The Census and Quirinius:

(1) There was no such census, (2) Quirinius wasn’t the governor at that time, and (3) people didn’t have to return to their ancestral geographic location (like Bethlehem).
(1)We know that the Romans held a census every 14 years and that it was started by Augustus. (2) An inscription found in Antioch tells of Quirinius being governor of Syria around 7 B.C.. (3) A papyrus tells us about the Roman census:”Because of the approaching census it is necessary that all those residing for any cause away from their home should at once prepare to return to their own governments in order that they may complete the family registration of the enrollment…”

Iconium a city of Phrygia?
Many archaeologists believe that Luke was completely wrong by saying that Iconium was a city of Phrygia because they believe that Phrygia was actually within Lycaonia.
Xenophon, who marched with Cyrus’ expedition through Phrygia, calls Iconium the last city of Phrygia. Other ancient authorities who knew the local conditions speak of Iconium as Phrygian.

These rebuttals shows that Luke, yet again, proves to be an excellent historian.

The New Testament, especially the writings of Luke, is filled with accurate historical data. So much that the studies of both archaeology and ancient history alike have been very impressed. The famous archaeologist and once skeptic Sir William Ramsey wrote, “Luke is a historian of the first rank . . . this author should be placed along with the very greatest of historians.” The classical historian A.N. Sherwin-White writes, “ … for Acts the confirmation of historicity is overwhelming … any attempt to reject its basic historicity even in matters of detail must now appear absurd. Roman historians have long taken it for granted.” The discoveries of the archaeologist, the pen of ancient Christian historians, and tens of thousands of ancient manuscripts provide evidence that the Bible is a volume which is historically reliable and that its text has been preserved in a pure form. In other words, it is trustworthy.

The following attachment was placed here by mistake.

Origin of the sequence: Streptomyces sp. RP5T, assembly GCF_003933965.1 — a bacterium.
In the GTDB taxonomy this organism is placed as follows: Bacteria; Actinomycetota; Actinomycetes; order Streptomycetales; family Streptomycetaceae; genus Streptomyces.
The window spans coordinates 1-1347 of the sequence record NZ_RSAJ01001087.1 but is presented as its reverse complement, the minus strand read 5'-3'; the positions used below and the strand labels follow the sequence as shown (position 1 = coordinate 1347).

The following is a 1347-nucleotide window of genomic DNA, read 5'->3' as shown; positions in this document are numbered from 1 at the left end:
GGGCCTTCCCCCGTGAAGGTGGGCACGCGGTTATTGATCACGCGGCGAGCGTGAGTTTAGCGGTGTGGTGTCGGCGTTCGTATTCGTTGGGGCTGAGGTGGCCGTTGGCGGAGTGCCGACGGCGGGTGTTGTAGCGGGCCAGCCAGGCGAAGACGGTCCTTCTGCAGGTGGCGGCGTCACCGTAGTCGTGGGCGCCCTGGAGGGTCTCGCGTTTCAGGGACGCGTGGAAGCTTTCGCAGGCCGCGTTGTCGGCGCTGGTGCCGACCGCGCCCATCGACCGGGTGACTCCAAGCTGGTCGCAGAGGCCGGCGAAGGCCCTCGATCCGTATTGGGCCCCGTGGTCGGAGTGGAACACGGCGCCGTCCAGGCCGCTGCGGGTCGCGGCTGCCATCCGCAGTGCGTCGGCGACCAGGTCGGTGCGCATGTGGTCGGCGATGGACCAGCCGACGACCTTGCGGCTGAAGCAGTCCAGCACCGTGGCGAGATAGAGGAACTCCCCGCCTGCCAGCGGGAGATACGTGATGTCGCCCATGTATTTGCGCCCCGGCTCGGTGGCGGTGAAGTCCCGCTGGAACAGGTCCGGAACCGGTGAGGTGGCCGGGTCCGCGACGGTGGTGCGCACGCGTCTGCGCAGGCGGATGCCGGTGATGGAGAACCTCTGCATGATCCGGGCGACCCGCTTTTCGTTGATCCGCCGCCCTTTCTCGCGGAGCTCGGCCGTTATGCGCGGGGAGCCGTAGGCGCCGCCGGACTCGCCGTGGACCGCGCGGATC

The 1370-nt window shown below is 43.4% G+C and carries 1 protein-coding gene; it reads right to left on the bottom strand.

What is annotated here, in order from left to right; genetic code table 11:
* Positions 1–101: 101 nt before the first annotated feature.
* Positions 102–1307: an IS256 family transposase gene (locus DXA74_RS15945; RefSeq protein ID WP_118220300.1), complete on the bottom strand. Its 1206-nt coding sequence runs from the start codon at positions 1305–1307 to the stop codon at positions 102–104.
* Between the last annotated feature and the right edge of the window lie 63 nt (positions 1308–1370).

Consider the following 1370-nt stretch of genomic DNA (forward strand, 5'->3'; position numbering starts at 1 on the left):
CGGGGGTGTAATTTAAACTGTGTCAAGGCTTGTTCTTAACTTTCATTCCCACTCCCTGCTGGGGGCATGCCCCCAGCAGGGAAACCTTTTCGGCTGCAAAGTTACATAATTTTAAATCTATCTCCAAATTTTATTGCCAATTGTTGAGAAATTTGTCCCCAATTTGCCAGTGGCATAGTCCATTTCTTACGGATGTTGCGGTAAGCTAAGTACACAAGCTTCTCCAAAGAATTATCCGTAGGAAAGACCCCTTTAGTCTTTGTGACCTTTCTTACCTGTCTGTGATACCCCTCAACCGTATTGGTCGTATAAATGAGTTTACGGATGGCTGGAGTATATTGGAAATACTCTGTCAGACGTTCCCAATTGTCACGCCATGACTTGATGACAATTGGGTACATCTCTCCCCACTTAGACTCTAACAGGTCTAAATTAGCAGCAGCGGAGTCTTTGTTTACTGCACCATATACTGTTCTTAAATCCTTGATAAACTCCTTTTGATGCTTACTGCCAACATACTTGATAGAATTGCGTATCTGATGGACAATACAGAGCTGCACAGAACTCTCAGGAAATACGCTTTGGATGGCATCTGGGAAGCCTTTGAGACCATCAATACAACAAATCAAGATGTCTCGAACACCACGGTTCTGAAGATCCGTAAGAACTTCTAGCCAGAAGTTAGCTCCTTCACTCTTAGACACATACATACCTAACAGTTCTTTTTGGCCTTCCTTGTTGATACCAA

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  1. #1 by Kelly on July 6, 2011 - 6:11 am

    What shocks me is that there are people out there that still cling to the false claim that the Bible has been proven wrong when the Bible has been proven authentic through history and archeology time after time!

    Great blog Billy it was full of amazing information that I hadn’t come across yet! Thanks! 🙂

  2. #2 by Geoffrey Charles on July 9, 2011 - 12:26 am

    Surely there is evidence for some biblical claims.

    However, this doesn’t mean that Bible is wholly reliable.

    Mainstream scholarship doesn’t accept the basic claims of the Exodus story. Period.

  3. #3 by studentsforchristianity on July 9, 2011 - 1:03 am

    “However, this doesn’t mean that Bible is wholly reliable.”

    This almost seems to mean that you’re asserting that since there are unexplained accounts in the Bible, we cannot trust the Bible. But this appeals to the Nirvana fallacy because every single thing doesn’t need to have a detailed explanation. Perfection is unrealistic.

    • #4 by Geoffrey Charles on July 9, 2011 - 1:16 am

      “This almost seems to mean that you’re asserting that since there are unexplained accounts in the Bible, we cannot trust the Bible.”

      I’m not asserting that. Not at all. I’m asserting that we CAN trust the biblical claims when the evidence for them is warranted. However, evidence for the Exodus story is lacking. Therefore, mainstream scholarhip rejects it as historical.

  4. #5 by studentsforchristianity on July 9, 2011 - 1:27 am

    1) I don’t want to create a strawman, so I’ll let you list the things that we would expect to find if the Exodus account were true.